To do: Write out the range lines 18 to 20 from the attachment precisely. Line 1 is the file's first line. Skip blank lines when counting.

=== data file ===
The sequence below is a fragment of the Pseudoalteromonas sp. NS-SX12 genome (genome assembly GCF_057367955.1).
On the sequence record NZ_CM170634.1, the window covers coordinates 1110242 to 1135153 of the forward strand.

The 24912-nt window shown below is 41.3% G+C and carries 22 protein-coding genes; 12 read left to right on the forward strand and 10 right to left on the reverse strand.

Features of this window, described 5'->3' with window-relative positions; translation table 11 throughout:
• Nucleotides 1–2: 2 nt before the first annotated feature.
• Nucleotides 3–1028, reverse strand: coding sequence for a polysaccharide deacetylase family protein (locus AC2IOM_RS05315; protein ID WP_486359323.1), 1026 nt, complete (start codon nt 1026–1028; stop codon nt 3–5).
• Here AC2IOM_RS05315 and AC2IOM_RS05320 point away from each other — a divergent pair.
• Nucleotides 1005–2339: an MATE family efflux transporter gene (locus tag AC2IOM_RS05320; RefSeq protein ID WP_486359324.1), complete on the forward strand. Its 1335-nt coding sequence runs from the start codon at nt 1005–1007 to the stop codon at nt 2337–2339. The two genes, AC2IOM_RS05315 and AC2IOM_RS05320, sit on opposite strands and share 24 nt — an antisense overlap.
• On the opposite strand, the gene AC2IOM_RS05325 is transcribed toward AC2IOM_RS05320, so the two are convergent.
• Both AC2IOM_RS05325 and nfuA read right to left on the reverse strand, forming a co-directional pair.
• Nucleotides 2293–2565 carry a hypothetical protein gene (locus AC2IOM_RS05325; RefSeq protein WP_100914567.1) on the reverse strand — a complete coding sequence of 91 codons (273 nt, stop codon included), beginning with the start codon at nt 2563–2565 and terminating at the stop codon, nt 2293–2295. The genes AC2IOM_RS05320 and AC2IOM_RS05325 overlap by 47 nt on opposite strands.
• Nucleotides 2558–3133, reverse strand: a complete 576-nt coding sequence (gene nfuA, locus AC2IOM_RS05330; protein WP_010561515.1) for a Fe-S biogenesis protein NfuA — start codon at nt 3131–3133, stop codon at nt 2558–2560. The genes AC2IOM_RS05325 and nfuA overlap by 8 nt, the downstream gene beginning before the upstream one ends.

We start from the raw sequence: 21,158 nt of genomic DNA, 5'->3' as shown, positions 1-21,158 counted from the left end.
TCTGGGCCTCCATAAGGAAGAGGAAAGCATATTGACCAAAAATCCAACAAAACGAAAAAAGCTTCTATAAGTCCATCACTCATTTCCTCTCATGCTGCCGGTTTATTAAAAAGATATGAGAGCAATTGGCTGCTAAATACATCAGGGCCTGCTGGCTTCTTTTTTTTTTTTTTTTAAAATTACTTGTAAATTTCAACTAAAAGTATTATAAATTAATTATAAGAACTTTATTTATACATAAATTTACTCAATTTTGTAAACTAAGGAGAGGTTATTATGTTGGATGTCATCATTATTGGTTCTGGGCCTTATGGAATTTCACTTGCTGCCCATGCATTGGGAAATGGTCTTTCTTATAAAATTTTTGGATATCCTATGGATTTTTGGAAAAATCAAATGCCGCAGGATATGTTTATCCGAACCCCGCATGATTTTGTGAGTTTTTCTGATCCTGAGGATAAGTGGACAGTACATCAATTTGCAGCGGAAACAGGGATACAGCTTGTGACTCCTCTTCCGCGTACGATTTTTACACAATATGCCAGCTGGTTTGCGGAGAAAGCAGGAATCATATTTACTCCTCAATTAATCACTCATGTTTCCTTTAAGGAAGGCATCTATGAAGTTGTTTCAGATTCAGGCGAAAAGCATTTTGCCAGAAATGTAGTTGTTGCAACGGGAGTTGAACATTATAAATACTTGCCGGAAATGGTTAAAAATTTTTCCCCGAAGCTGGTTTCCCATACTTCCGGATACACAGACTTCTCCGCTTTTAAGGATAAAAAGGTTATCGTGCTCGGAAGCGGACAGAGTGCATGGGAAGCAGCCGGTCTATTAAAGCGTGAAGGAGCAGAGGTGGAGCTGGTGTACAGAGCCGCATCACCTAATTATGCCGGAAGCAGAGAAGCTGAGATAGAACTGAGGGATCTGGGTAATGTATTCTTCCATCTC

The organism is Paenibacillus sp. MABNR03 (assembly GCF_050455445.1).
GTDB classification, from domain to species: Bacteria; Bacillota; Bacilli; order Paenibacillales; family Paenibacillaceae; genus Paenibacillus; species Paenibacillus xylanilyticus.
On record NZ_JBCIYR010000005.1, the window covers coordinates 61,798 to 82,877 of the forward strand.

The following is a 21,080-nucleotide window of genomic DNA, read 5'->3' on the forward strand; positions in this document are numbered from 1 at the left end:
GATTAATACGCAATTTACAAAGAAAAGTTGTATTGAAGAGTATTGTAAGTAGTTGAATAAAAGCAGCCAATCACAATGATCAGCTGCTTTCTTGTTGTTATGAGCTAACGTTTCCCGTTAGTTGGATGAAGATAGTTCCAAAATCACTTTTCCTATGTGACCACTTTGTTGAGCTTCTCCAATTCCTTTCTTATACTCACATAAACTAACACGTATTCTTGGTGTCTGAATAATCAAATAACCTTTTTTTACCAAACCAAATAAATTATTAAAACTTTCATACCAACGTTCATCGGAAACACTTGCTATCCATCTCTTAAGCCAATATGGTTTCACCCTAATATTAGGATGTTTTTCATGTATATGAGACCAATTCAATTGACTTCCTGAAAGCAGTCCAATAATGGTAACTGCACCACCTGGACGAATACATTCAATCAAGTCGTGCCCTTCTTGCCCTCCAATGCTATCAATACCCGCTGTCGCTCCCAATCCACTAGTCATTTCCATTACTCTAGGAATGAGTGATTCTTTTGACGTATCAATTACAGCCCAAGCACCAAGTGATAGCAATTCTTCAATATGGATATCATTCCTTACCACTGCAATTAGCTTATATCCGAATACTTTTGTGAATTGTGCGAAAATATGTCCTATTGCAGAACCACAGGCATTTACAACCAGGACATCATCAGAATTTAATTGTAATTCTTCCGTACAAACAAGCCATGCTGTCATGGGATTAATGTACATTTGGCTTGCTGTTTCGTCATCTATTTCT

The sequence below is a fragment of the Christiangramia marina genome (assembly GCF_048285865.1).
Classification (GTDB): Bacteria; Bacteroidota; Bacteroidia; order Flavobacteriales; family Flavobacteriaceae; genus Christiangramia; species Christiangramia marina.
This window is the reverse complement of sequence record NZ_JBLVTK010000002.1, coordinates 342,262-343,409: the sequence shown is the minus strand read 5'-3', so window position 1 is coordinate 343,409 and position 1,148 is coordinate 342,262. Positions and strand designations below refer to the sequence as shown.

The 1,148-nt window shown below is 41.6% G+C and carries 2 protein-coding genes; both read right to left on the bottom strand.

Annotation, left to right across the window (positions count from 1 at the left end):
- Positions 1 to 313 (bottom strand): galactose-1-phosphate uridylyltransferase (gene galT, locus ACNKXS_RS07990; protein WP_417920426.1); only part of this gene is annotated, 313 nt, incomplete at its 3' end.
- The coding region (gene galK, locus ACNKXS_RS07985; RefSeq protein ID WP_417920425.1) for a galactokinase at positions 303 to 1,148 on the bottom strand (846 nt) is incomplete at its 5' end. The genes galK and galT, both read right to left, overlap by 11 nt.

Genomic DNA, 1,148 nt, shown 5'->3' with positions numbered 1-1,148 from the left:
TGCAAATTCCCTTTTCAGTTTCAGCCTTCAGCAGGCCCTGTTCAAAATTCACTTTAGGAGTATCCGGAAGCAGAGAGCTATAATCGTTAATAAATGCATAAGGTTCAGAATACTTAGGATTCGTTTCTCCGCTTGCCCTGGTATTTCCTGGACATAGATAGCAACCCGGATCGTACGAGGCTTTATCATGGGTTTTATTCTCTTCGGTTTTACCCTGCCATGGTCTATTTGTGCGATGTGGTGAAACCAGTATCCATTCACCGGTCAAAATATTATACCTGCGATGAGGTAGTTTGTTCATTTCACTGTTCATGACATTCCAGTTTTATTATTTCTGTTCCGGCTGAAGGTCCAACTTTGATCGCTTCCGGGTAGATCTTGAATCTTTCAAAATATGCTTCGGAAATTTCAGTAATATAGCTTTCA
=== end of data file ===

The following is a 21,080-nucleotide window of genomic DNA, read 5'->3' on the forward strand; positions in this document are numbered from 1 at the left end:
GATTAATACGCAATTTACAAAGAAAAGTTGTATTGAAGAGTATTGTAAGTAGTTGAATAAAAGCAGCCAATCACAATGATCAGCTGCTTTCTTGTTGTTATGAGCTAACGTTTCCCGTTAGTTGGATGAAGATAGTTCCAAAATCACTTTTCCTATGTGACCACTTTGTTGAGCTTCTCCAATTCCTTTCTTATACTCACATAAACTAACACGTATTCTTGGTGTCTGAATAATCAAATAACCTTTTTTTACCAAACCAAATAAATTATTAAAACTTTCATACCAACGTTCATCGGAAACACTTGCTATCCATCTCTTAAGCCAATATGGTTTCACCCTAATATTAGGATGTTTTTCATGTATATGAGACCAATTCAATTGACTTCCTGAAAGCAGTCCAATAATGGTAACTGCACCACCTGGACGAATACATTCAATCAAGTCGTGCCCTTCTTGCCCTCCAATGCTATCAATACCCGCTGTCGCTCCCAATCCACTAGTCATTTCCATTACTCTAGGAATGAGTGATTCTTTTGACGTATCAATTACAGCCCAAGCACCAAGTGATAGCAATTCTTCAATATGGATATCATTCCTTACCACTGCAATTAGCTTATATCCGAATACTTTTGTGAATTGTGCGAAAATATGTCCTATTGCAGAACCACAGGCATTTACAACCAGGACATCATCAGAATTTAATTGTAATTCTTCCGTACAAACAAGCCATGCTGTCATGGGATTAATGTACATTTGGCTTGCTGTTTCGTCATCTATTTCT

The sequence below is a fragment of the Christiangramia marina genome (assembly GCF_048285865.1).